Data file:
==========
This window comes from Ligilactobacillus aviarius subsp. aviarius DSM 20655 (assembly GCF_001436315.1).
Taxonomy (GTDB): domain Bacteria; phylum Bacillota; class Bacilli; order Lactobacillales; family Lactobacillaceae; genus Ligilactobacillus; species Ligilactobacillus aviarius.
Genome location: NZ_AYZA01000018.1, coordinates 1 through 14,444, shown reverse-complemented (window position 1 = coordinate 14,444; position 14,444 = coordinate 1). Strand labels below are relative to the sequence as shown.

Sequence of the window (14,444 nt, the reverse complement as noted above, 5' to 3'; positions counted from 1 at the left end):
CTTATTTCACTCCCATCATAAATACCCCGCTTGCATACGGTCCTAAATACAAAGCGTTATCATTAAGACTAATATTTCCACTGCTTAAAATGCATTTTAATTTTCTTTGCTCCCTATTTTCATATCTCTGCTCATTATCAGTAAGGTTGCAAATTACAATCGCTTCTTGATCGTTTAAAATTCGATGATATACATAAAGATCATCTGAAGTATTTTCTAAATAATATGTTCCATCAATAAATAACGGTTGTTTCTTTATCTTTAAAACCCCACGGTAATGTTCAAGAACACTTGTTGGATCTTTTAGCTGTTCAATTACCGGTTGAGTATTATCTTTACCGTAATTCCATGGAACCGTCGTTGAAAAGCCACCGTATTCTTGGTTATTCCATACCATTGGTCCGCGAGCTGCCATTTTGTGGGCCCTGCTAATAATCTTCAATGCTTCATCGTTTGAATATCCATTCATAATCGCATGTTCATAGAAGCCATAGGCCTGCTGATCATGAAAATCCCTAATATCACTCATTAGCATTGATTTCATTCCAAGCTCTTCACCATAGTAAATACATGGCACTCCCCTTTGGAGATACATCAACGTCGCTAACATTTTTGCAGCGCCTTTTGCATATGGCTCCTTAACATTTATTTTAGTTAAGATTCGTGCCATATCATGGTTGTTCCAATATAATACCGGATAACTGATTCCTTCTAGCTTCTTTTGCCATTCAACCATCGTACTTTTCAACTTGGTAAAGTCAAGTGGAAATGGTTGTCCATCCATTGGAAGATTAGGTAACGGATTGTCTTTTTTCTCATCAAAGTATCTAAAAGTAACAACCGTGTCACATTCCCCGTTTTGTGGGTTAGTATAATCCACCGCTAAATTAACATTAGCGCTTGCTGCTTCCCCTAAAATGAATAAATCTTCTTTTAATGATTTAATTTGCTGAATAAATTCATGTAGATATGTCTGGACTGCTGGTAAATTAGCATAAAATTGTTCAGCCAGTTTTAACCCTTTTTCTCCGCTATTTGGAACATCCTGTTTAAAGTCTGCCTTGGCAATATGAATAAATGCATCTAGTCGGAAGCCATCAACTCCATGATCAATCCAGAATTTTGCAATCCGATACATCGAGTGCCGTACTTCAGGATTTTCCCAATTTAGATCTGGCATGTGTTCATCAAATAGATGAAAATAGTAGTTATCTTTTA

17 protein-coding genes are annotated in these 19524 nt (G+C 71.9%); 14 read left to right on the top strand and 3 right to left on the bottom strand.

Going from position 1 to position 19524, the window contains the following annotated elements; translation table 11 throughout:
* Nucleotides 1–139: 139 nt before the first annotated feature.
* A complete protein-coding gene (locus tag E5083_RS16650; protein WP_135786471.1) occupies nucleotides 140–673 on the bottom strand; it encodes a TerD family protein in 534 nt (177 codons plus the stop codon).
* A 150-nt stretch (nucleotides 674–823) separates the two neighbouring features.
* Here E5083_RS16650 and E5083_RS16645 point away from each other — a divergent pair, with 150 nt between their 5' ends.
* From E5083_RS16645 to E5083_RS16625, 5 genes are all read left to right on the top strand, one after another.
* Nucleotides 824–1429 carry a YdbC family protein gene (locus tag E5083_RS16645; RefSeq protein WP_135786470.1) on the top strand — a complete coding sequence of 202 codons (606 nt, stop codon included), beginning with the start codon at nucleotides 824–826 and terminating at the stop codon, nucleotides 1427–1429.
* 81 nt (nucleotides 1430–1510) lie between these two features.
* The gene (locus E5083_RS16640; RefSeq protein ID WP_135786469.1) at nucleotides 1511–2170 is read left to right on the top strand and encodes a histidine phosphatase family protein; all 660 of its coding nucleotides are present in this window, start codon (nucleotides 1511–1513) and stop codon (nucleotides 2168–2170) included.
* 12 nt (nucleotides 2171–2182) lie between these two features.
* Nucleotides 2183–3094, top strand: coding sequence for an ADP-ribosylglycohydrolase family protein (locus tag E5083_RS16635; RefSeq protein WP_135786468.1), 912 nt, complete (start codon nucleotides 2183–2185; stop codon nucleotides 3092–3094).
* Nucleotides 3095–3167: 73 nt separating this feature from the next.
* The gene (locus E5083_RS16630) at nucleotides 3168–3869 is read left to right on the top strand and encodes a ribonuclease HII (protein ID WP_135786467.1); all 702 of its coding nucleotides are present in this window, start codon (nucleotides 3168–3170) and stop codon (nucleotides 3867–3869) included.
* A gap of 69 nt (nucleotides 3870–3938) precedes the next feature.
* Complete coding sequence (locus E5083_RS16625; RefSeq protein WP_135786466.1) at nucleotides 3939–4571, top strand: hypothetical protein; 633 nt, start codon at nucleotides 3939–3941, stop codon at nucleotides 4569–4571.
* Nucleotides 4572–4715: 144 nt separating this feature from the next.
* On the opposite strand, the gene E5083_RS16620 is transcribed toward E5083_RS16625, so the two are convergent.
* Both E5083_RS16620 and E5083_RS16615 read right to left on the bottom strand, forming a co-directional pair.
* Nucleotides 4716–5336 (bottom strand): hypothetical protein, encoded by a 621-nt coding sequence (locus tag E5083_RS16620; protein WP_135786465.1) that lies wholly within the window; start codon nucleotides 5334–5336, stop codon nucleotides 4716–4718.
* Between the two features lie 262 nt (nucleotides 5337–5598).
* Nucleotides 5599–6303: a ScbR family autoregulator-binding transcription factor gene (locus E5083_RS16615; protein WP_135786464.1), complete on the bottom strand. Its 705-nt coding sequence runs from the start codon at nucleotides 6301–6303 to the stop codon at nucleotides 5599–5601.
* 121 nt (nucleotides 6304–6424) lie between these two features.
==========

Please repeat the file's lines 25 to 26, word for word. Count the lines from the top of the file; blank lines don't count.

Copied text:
* Nucleotides 4716–5336 (bottom strand): hypothetical protein, encoded by a 621-nt coding sequence (locus tag E5083_RS16620; protein WP_135786465.1) that lies wholly within the window; start codon nucleotides 5334–5336, stop codon nucleotides 4716–4718.
* Between the two features lie 262 nt (nucleotides 5337–5598).